5. a migratory child ... who qualifies as homeless under any of the provisions of clauses (i) through (iv) of this subparagraph or subparagraph two of this paragraph; or
  1. a child or youth who has a primary night- time location that is:
  1. a supervised publicly or privately operated shelter designed to provide temporary living accommodations ...; or

(ii) a public or private place not designed for, or ordinarily used as, a regular sleeping accommodation for human beings....

Both Education Law §3209 and §100.2(x) of the Commissioner’s regulations conform to the definition of “homeless children and youths” in McKinney-Vento.

In an appeal to the Commissioner, a petitioner has the burden of demonstrating a clear legal right to the relief requested and the burden of establishing the facts upon which petitioner seeks relief (8 NYCRR §275.10; Appeal of Aversa, 48 Ed Dept Rep 523, Decision No. 15,936; Appeal of Hansen, 48 id. 354, Decision No. 15,884; Appeal of P.M., 48 id. 348, Decision No. 15,882).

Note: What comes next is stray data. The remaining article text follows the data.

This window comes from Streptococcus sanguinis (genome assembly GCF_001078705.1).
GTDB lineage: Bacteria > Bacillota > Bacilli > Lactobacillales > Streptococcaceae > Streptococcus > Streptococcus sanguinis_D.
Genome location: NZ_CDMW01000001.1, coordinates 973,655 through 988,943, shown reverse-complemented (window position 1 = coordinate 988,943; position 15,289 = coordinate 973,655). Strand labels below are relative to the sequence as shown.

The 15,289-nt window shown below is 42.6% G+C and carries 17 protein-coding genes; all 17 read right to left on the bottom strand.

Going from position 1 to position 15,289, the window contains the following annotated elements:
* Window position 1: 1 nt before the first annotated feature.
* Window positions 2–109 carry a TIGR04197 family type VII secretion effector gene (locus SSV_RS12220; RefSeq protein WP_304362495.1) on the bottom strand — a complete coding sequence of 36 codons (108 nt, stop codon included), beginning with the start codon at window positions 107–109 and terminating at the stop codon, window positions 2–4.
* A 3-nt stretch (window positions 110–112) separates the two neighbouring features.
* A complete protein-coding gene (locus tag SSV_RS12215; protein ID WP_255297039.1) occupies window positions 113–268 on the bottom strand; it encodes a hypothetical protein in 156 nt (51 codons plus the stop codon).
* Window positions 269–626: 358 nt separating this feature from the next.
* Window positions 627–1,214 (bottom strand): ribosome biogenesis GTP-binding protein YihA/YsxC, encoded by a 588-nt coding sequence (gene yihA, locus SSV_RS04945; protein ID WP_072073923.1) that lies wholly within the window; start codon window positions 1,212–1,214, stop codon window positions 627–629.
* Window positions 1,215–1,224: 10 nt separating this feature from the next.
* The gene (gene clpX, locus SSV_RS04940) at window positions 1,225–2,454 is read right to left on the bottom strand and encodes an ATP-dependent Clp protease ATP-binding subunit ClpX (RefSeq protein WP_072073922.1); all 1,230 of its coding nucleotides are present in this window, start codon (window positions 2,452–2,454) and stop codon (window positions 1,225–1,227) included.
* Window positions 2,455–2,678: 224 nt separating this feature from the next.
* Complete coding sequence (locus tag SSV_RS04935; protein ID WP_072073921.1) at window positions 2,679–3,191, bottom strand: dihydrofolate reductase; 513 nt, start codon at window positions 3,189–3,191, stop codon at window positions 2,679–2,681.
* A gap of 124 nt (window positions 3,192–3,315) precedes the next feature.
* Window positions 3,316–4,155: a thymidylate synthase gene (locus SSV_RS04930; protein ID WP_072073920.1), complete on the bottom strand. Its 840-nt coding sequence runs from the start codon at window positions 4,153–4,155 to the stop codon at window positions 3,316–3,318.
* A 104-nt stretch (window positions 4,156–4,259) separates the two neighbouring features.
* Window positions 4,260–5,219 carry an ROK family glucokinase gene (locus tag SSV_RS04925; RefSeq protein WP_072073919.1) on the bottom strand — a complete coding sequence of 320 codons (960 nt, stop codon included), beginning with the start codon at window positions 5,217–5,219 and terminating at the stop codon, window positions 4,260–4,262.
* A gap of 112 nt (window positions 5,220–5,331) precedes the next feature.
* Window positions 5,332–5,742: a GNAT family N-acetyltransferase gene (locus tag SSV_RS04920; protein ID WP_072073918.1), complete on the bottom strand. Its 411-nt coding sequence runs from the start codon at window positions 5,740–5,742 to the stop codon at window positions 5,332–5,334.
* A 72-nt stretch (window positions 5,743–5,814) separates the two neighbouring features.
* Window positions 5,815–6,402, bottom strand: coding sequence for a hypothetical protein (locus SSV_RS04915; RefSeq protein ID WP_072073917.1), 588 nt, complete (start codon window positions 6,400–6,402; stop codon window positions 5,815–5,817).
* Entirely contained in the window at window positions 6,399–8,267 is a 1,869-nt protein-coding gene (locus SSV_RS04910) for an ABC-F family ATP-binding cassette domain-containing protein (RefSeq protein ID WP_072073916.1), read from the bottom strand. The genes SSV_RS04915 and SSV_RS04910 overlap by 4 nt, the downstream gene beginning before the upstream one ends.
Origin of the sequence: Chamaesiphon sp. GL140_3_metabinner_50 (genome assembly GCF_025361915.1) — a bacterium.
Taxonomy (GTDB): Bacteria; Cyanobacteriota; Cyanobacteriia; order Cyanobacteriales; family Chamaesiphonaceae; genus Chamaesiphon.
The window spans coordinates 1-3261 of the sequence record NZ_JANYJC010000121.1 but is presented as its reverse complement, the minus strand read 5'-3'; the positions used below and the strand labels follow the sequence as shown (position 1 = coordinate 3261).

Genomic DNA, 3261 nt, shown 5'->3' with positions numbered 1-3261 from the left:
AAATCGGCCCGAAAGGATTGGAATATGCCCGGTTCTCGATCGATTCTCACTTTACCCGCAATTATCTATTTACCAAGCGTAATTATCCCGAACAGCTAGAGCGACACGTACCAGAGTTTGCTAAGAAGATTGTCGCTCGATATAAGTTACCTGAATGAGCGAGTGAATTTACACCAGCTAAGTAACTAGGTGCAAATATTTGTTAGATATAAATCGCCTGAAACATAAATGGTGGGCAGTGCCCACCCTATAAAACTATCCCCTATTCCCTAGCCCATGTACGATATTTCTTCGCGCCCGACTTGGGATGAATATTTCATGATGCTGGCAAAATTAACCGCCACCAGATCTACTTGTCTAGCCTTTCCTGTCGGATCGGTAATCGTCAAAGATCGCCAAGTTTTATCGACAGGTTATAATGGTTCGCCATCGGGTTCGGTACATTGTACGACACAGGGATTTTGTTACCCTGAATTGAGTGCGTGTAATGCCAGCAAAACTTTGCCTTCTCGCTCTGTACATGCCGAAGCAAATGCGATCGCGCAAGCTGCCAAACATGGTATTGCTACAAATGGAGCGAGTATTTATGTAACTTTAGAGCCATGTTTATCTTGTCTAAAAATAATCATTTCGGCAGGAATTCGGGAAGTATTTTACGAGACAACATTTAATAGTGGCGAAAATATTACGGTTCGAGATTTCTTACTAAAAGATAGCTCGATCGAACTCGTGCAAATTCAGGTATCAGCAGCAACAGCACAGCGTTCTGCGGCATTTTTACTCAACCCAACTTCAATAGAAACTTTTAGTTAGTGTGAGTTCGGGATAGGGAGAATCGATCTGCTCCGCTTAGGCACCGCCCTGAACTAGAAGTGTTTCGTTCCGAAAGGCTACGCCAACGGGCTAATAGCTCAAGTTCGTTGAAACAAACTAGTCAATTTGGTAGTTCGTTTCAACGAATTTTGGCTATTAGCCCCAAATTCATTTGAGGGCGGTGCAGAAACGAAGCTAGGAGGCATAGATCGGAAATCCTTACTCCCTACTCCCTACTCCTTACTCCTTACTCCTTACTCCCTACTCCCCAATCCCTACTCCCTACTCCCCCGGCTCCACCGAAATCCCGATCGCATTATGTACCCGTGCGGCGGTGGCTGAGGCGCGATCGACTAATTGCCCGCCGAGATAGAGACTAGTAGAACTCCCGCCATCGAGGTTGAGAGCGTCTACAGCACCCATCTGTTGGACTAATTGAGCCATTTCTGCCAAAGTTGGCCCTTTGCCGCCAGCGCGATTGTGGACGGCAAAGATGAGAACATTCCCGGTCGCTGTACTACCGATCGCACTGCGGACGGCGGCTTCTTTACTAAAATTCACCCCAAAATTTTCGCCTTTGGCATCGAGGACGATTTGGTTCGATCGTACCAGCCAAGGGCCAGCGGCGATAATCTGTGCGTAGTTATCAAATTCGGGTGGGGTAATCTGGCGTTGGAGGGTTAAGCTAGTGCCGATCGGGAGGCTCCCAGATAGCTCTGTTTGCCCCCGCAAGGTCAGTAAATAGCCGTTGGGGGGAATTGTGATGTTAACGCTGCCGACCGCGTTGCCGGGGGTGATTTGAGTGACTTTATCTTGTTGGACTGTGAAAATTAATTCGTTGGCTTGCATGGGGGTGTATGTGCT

Based on the record before me, I find that petitioner has not established that his children meet the definition of homeless children under either State or federal law.  Petitioner contends that he and his children are homeless because they lack a fixed, regular, and adequate nighttime residence and are sharing the housing of other persons due to a loss of housing, economic hardship or a similar reason.  In support of his argument, petitioner states that his family became homeless when their “[h]ome went into foreclosure” and was “[a]uctioned off.” He further describes the children’s current living arrangement as “[l]iving with father at girlfriend’s house which she rents and I offset the food expenses.”  However, the record indicates that petitioner’s children share a room and sleep in bunk beds at his girlfriend’s home and that her landlord knows that they are now residing there.  Petitioner has not proven that this residence is inadequate.  While it is unfortunate that petitioner and his children had to leave their district residence due to difficult economic circumstances, there is no evidence in the record that their living arrangements are the type of temporary shelter or other accommodation described in Education Law §3209 (see Appeal of A.N.Z., 53 Ed Dept Rep, Decision No. 16,537).  Proof of economic hardship, in and of itself, is not sufficient to establish homelessness (Appeal of T.J.G. and D.G., 54 Ed Dept Rep, Decision No. 16,652).